Proverbs 12:24 says: "The hand of the diligent shall bear rule: but the slothful shall be under tribute."
Our quote for today is from Thomas Carlyle. He said: “Nothing stops the man who desires to achieve. Every obstacle is simply a course to develop his achievement muscle. It's a strengthening of his powers of accomplishment.”
Today, we are continuing with part 4 of the section titled, "Attitude Adjustment".
"Doing It Now" is written in a conversation format, and today’s conversation starter is: Surely you have heard such phrases as “Go with the flow,” and “Don't push the river.” Don't these admonitions suggest the wisdom of accepting what life has dished out to us and enjoying it instead of going on a binge of self-admonition?
Not at all. Those phrases are perfectly valid in the proper context. It is foolish, of course, not to yield to the inevitable. But what is inevitable? One is reminded of the well-known Serenity Prayer by Dr. Reinhold Niebuhr:
O God, give us serenity to accept what cannot be changed,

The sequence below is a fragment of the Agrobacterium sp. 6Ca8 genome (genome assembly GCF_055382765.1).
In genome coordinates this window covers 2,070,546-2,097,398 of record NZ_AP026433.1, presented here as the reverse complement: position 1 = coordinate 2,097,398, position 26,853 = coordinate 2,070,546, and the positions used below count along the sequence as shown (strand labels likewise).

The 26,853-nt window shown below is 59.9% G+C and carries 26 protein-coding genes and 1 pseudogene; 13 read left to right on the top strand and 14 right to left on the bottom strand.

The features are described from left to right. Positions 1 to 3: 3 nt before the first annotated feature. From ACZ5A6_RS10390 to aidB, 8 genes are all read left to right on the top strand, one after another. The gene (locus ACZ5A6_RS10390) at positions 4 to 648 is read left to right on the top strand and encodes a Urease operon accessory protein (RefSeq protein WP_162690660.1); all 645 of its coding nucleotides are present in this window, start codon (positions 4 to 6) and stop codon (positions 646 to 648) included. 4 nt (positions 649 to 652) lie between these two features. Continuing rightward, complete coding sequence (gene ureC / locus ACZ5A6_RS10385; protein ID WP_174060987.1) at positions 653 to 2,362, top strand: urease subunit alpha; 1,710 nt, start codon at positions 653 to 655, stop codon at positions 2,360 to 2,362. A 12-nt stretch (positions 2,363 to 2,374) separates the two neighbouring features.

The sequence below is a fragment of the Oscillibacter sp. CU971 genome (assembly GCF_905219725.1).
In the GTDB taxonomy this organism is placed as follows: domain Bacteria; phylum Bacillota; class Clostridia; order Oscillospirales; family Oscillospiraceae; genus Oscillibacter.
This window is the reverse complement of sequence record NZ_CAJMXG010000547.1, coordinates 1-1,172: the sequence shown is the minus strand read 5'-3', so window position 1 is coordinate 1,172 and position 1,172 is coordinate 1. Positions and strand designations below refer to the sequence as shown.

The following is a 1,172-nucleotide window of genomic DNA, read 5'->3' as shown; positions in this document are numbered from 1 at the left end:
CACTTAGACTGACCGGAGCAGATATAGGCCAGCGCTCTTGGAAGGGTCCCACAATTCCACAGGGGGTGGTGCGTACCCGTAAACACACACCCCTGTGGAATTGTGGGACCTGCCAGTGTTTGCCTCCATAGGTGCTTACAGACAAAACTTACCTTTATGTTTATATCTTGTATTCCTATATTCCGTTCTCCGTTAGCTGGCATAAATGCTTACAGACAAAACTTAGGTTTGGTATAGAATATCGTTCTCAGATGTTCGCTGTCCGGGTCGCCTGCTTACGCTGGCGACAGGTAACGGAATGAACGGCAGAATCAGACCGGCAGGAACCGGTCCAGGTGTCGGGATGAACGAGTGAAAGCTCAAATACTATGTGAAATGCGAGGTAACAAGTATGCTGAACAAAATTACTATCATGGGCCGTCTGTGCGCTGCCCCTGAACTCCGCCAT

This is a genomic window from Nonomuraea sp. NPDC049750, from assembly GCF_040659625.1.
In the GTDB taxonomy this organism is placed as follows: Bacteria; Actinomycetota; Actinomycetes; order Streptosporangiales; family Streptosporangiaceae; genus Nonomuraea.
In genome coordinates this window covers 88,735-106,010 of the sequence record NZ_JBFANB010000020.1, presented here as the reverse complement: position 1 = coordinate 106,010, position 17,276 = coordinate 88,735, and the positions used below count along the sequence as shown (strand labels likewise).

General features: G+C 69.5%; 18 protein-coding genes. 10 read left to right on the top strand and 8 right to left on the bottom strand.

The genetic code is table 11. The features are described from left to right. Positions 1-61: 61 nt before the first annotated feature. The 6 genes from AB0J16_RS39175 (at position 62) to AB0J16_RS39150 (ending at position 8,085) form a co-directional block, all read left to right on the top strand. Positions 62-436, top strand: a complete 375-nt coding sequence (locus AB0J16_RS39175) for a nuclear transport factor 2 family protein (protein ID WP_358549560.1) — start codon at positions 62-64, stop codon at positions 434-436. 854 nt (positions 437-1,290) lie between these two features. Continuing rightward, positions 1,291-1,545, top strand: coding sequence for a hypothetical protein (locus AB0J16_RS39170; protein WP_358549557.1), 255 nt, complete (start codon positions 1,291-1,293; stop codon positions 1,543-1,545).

Courage to change what should be changed,
And wisdom to distinguish the one from the other.
As far as our own behavior is concerned, when we achieve the wisdom spoken of in that prayer, most of us will emphasize the courage part more and the serenity part less.
Life is not a situation, but a process; not static, but dynamic. Its essential element is change, and the great question facing each of us is whether we will channel that change in the direction we want to go, shaping our destiny, or whether we will permit our activities and our character to be determined by those random forces we call fate. To the extent that we procrastinate, we are following the second course.